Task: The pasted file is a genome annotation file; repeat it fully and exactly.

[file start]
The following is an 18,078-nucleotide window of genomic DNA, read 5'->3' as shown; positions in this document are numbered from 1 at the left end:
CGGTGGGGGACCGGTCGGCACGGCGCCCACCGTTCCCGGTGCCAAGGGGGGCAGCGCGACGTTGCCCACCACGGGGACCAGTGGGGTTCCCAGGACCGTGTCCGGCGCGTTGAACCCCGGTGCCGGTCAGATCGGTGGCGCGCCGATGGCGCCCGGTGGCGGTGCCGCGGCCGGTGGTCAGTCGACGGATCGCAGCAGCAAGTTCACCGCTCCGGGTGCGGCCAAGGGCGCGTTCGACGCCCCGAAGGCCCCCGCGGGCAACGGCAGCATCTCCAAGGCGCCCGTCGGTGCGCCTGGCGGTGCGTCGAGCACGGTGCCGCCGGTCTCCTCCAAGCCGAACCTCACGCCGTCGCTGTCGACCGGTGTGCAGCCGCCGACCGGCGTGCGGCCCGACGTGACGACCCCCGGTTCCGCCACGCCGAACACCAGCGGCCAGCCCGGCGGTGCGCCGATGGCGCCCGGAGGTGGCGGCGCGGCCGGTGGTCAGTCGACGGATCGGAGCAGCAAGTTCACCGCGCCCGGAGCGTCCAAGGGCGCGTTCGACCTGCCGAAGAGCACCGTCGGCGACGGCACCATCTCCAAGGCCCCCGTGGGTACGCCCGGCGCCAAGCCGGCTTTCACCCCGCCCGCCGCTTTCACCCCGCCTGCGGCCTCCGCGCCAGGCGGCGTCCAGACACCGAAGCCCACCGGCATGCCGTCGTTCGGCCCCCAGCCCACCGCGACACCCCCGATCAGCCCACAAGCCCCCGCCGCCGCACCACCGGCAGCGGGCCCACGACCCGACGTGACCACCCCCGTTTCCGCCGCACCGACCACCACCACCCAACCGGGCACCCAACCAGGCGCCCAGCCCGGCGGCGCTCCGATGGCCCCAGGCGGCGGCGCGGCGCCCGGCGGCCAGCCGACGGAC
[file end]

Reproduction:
The following is an 18,078-nucleotide window of genomic DNA, read 5'->3' as shown; positions in this document are numbered from 1 at the left end:
CGGTGGGGGACCGGTCGGCACGGCGCCCACCGTTCCCGGTGCCAAGGGGGGCAGCGCGACGTTGCCCACCACGGGGACCAGTGGGGTTCCCAGGACCGTGTCCGGCGCGTTGAACCCCGGTGCCGGTCAGATCGGTGGCGCGCCGATGGCGCCCGGTGGCGGTGCCGCGGCCGGTGGTCAGTCGACGGATCGCAGCAGCAAGTTCACCGCTCCGGGTGCGGCCAAGGGCGCGTTCGACGCCCCGAAGGCCCCCGCGGGCAACGGCAGCATCTCCAAGGCGCCCGTCGGTGCGCCTGGCGGTGCGTCGAGCACGGTGCCGCCGGTCTCCTCCAAGCCGAACCTCACGCCGTCGCTGTCGACCGGTGTGCAGCCGCCGACCGGCGTGCGGCCCGACGTGACGACCCCCGGTTCCGCCACGCCGAACACCAGCGGCCAGCCCGGCGGTGCGCCGATGGCGCCCGGAGGTGGCGGCGCGGCCGGTGGTCAGTCGACGGATCGGAGCAGCAAGTTCACCGCGCCCGGAGCGTCCAAGGGCGCGTTCGACCTGCCGAAGAGCACCGTCGGCGACGGCACCATCTCCAAGGCCCCCGTGGGTACGCCCGGCGCCAAGCCGGCTTTCACCCCGCCCGCCGCTTTCACCCCGCCTGCGGCCTCCGCGCCAGGCGGCGTCCAGACACCGAAGCCCACCGGCATGCCGTCGTTCGGCCCCCAGCCCACCGCGACACCCCCGATCAGCCCACAAGCCCCCGCCGCCGCACCACCGGCAGCGGGCCCACGACCCGACGTGACCACCCCCGTTTCCGCCGCACCGACCACCACCACCCAACCGGGCACCCAACCAGGCGCCCAGCCCGGCGGCGCTCCGATGGCCCCAGGCGGCGGCGCGGCGCCCGGCGGCCAGCCGACGGAC